2-Confident (read it all; understood it all reasonably well)

The authors studies the contextual MAB problem. The features across the periods are generated i.i.d. from a distribution known to the decision maker, but the losses across the periods are adversarially generated. By designing a new "partial information relaxation" and using a recent framework for contextual MAB proposed by Rakhlin and Sridharan, the authors manage to improve the regret from the state of the art, namely O(T^(3/4)), to O(T^(2/3)). The key to improvement is the incorporation of a Rademacher term (the middle term) in the partial information relaxation defined between Line 129 and 130. This term has two Rademacher random variable, Z_t and epsilon_t. My understanding is that the rv Z_t ensures that the partial information relaxation is valid (satisfying eqns (2, 3)), while the rv epsilon_t ensures that the relaxation term grows in a rate of sqrt(T) (conf Lemma 2) instead of T, which brings about the improvement.

The paper makes some interesting contribution by proposal a new partial information relaxation to improve the regret bound. The analysis of the partial info relaxation bears some similarity to that in Rahklin and Sridharan, but the inclusion of the Radamacher term is new. By using Lemma 2, the bound is improved. While this is definitely a new result and there are new ideas, the similarity to current literature kind of compels me to give a '3' instead of a '4' for the Novelty/Originality and Technical Constribution scores. Presentation: The paper is concise and well written, but I think that the proof of admissability between 5 and 7 is too "straight-lined". The unraveling and bounding from Line 156 to Line 188 is rather long, but it would be more readable if the authors first highlight the major steps in the calculation, and then explain how to go from one major step to the next. This will give a better feel on your design of partial information relaxation. In particular, I think you should label "the quantity inside the expectation" between Line 162 and 163 to avoid ambiguity. A clear presentation of the proof is very important, since it will guide future readers on the design of partial information relaxation in the framework.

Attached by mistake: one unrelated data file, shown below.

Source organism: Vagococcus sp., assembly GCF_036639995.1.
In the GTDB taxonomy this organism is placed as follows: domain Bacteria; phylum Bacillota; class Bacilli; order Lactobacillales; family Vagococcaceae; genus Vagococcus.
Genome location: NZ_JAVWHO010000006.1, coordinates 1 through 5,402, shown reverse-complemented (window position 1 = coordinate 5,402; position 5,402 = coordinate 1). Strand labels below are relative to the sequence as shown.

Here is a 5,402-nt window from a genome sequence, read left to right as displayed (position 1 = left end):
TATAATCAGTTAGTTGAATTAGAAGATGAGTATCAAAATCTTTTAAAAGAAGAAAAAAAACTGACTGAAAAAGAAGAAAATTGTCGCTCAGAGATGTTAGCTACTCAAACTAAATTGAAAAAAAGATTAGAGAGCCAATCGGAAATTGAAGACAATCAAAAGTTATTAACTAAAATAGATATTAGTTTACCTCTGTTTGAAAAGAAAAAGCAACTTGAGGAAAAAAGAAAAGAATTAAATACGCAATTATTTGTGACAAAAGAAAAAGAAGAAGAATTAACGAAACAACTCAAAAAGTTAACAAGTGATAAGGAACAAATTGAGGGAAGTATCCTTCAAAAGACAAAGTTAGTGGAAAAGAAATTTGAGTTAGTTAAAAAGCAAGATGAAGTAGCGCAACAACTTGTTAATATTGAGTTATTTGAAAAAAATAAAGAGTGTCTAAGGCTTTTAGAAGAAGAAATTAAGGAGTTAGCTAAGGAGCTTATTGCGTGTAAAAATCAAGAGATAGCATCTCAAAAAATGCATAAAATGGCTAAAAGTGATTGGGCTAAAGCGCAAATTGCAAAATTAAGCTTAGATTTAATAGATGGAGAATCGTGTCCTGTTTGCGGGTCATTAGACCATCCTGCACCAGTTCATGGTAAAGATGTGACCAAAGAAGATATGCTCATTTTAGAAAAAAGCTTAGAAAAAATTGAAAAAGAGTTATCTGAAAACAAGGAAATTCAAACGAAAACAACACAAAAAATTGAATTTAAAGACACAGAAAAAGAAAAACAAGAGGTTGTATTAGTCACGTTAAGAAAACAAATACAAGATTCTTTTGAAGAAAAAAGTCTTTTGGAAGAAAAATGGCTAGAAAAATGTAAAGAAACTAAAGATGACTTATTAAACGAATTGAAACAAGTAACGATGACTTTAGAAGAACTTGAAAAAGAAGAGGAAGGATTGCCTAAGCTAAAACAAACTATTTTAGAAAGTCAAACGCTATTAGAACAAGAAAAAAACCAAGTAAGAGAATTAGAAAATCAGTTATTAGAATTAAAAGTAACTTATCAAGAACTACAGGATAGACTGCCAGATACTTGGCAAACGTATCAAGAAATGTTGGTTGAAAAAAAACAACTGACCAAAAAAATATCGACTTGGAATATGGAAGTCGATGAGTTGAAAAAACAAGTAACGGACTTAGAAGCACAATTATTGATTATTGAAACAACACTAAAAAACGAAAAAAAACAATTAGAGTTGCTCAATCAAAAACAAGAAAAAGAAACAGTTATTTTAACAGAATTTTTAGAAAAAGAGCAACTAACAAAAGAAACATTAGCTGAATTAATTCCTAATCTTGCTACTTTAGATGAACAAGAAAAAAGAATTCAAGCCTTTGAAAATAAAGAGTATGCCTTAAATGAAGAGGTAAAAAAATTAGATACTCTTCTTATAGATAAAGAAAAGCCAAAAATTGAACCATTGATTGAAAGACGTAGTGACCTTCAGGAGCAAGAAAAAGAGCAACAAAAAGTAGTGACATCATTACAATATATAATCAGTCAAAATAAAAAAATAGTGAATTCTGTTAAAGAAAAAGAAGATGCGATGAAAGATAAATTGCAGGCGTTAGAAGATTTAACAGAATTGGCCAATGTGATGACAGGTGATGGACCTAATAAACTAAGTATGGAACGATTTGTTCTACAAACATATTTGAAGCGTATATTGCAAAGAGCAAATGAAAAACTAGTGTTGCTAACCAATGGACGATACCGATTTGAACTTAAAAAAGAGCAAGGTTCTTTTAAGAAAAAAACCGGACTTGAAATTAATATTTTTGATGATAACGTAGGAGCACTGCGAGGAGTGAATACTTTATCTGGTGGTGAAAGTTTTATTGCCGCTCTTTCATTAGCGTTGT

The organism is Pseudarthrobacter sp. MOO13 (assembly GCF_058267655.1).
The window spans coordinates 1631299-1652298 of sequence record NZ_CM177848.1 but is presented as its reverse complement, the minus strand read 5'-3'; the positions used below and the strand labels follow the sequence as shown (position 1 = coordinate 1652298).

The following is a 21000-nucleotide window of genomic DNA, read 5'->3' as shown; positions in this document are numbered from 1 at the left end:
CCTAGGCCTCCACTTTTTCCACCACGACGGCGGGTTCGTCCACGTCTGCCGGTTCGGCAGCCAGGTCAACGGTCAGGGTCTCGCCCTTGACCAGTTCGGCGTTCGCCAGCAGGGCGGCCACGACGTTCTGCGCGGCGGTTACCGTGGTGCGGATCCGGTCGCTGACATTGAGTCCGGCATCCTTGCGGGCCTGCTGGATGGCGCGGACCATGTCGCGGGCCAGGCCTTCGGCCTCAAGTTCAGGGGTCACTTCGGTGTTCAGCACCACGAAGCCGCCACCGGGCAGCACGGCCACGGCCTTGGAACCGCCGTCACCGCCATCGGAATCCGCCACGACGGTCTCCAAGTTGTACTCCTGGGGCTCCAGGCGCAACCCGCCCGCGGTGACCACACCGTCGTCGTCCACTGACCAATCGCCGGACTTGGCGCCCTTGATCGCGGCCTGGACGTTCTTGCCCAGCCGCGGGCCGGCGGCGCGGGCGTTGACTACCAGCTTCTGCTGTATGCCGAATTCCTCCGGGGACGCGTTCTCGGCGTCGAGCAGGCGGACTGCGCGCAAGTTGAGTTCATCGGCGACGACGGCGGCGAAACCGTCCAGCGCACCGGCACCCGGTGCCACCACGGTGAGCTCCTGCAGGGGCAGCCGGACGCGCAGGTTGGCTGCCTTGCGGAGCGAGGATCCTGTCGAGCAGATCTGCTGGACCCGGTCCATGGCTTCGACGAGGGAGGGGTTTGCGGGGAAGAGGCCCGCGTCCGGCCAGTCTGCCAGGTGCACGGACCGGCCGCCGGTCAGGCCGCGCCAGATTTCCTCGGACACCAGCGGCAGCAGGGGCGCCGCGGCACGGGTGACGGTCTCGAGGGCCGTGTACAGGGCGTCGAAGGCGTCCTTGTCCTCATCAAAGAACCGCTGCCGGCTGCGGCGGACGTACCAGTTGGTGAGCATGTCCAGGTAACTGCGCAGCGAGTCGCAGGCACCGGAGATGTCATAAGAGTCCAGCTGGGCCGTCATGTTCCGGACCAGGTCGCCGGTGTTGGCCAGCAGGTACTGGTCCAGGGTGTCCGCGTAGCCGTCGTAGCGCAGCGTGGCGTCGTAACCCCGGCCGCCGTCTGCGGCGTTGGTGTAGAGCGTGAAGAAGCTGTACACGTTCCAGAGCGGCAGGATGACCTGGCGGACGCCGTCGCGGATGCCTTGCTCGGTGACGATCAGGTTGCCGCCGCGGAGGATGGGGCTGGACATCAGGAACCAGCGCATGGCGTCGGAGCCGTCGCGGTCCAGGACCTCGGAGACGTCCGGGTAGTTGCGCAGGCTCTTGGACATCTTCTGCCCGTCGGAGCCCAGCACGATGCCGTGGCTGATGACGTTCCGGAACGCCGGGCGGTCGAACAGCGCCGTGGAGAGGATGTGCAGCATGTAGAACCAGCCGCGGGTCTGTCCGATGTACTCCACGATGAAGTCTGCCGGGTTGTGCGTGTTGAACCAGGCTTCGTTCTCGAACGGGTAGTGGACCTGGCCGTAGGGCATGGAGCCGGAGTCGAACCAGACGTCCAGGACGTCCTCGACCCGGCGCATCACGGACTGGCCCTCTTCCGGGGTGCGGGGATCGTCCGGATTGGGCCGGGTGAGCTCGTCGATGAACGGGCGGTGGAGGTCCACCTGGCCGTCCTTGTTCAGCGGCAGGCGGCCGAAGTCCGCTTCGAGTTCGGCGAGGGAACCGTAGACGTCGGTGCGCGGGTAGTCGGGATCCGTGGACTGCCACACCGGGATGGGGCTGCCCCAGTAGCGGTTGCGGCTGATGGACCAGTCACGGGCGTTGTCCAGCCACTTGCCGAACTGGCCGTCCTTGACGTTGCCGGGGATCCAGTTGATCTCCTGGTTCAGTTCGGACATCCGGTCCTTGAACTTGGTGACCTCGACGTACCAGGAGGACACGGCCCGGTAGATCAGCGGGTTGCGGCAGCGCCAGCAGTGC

2-Confident (read it all; understood it all reasonably well)

This paper gives a efficient algorithm in Oracle-Based Adversarial Contextual Bandits problem which improves the regret bound of this problem.

I do not really understand the contents in this paper. But I think that the idea is good, and the algorithm designed in this paper indeed improve the regret bound of this problem.

1-Less confident (might not have understood significant parts)

The paper introduces an oracle-based adversarial contextual bandit problem under transductive assumption. Authors prove a formal regret bound of order O((KT)^{1/3}(\log N)^{1/3}), which improves previous work with O(T^{3/4}) regret bound.

The paper is based on a novel relaxation based approach proposed by Rakhlin and Sridharan [7]. Authors achieve an improved regret bound O((KT)^{1/3}(\log N)^{1/3}), comparing with O(T^{3/4}) regret bound in previous work. The sketch of the proof is clear and seems solid (however I did not check all proofs in detail). The result is sound and very promising, and is deserved to be published. Typos: line 20 "not much higher then the best policy" -> "not much higher than the best policy"

1-Less confident (might not have understood significant parts)